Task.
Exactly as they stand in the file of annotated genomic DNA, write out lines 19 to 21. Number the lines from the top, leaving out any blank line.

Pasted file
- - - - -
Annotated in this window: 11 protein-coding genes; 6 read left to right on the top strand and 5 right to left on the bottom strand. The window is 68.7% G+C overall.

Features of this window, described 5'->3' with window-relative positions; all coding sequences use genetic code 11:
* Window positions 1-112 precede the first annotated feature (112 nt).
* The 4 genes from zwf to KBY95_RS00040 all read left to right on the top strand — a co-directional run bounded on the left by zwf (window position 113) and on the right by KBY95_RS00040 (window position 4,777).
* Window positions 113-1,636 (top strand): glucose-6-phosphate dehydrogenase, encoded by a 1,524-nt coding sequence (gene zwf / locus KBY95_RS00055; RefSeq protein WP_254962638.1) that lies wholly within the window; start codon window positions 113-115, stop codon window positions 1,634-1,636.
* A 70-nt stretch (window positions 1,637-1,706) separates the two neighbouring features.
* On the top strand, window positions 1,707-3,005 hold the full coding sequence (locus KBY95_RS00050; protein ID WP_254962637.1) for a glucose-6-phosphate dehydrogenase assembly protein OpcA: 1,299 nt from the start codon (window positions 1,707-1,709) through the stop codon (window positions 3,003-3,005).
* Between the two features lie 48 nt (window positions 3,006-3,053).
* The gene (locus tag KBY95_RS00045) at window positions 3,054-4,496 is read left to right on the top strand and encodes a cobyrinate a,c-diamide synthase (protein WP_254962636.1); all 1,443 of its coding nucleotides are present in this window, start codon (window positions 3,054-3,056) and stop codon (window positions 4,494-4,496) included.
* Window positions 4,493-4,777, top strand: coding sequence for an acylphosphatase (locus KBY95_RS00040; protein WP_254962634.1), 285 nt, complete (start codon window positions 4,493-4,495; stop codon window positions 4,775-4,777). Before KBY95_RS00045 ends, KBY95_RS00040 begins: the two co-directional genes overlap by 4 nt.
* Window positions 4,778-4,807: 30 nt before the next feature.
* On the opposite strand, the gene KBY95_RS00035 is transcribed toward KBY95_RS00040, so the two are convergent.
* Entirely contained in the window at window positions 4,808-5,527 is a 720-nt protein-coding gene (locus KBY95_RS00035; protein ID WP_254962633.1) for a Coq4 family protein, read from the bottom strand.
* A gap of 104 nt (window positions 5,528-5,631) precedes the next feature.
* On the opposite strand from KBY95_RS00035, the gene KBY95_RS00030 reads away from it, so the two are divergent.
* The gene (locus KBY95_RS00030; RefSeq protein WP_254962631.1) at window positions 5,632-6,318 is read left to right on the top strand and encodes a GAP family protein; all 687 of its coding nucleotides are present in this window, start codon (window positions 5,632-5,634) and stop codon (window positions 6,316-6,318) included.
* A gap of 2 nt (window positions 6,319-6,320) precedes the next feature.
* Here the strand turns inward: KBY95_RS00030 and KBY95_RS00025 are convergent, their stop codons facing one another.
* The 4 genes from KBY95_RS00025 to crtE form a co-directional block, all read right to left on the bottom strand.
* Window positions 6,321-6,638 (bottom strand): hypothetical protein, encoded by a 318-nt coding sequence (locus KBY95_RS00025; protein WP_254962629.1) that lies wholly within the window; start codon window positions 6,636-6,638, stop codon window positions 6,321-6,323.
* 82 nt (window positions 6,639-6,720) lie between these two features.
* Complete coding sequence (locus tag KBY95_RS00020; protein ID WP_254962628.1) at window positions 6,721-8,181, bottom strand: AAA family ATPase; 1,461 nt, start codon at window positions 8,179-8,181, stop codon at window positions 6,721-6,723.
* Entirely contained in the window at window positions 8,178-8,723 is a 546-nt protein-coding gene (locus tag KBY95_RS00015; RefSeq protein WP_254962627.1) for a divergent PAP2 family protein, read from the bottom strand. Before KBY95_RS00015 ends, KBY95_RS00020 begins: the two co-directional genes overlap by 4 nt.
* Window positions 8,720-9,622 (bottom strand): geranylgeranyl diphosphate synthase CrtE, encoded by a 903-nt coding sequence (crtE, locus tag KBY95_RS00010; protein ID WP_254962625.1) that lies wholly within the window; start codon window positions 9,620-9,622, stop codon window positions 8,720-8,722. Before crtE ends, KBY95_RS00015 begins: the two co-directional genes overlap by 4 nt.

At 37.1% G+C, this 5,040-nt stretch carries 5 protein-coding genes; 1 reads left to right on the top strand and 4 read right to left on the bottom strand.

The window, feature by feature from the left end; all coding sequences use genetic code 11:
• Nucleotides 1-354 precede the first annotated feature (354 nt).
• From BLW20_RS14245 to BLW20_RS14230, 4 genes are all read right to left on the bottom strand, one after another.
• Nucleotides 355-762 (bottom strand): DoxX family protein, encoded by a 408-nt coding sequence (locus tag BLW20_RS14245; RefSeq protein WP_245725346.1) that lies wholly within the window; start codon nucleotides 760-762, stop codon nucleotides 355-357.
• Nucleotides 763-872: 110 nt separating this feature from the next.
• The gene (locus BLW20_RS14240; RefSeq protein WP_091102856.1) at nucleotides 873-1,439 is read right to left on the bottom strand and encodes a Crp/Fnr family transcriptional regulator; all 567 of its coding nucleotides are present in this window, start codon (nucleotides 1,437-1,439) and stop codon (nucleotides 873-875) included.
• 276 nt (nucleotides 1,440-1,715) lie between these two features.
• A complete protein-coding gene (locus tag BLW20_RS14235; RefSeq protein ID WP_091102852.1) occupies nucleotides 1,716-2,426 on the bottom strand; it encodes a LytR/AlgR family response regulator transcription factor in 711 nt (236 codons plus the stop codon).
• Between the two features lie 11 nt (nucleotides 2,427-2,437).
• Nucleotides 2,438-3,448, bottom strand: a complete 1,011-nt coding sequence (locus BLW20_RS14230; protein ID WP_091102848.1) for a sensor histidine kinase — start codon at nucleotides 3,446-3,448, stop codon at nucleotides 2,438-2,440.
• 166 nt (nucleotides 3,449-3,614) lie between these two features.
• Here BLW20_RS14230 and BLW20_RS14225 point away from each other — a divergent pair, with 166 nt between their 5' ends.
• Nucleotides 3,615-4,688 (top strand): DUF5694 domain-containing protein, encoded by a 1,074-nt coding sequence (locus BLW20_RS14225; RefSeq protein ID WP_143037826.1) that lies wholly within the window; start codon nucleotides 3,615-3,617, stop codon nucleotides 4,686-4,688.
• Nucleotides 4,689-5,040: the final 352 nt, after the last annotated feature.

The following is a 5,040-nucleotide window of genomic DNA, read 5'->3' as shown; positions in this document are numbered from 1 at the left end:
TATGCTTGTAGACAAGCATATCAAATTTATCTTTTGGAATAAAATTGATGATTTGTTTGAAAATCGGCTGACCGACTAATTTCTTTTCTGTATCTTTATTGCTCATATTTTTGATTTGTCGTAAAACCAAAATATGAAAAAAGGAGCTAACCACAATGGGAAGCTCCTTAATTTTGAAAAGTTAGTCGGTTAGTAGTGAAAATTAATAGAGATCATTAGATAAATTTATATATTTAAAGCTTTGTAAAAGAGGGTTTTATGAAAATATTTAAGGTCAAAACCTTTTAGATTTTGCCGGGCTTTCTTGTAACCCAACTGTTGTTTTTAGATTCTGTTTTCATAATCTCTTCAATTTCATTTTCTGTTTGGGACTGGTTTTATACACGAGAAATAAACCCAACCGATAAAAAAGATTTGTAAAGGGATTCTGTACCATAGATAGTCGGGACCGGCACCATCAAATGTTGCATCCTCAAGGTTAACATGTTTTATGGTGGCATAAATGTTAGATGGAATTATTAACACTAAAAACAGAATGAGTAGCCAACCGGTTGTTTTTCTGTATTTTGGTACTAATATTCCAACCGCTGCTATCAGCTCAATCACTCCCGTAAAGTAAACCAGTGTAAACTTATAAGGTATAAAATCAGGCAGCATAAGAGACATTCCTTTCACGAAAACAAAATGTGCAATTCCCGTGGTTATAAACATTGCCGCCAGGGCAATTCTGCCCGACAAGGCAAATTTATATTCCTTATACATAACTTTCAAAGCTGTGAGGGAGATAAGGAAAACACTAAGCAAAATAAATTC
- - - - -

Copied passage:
* The 4 genes from KBY95_RS00025 to crtE form a co-directional block, all read right to left on the bottom strand.
* Window positions 6,321-6,638 (bottom strand): hypothetical protein, encoded by a 318-nt coding sequence (locus KBY95_RS00025; protein WP_254962629.1) that lies wholly within the window; start codon window positions 6,636-6,638, stop codon window positions 6,321-6,323.
* 82 nt (window positions 6,639-6,720) lie between these two features.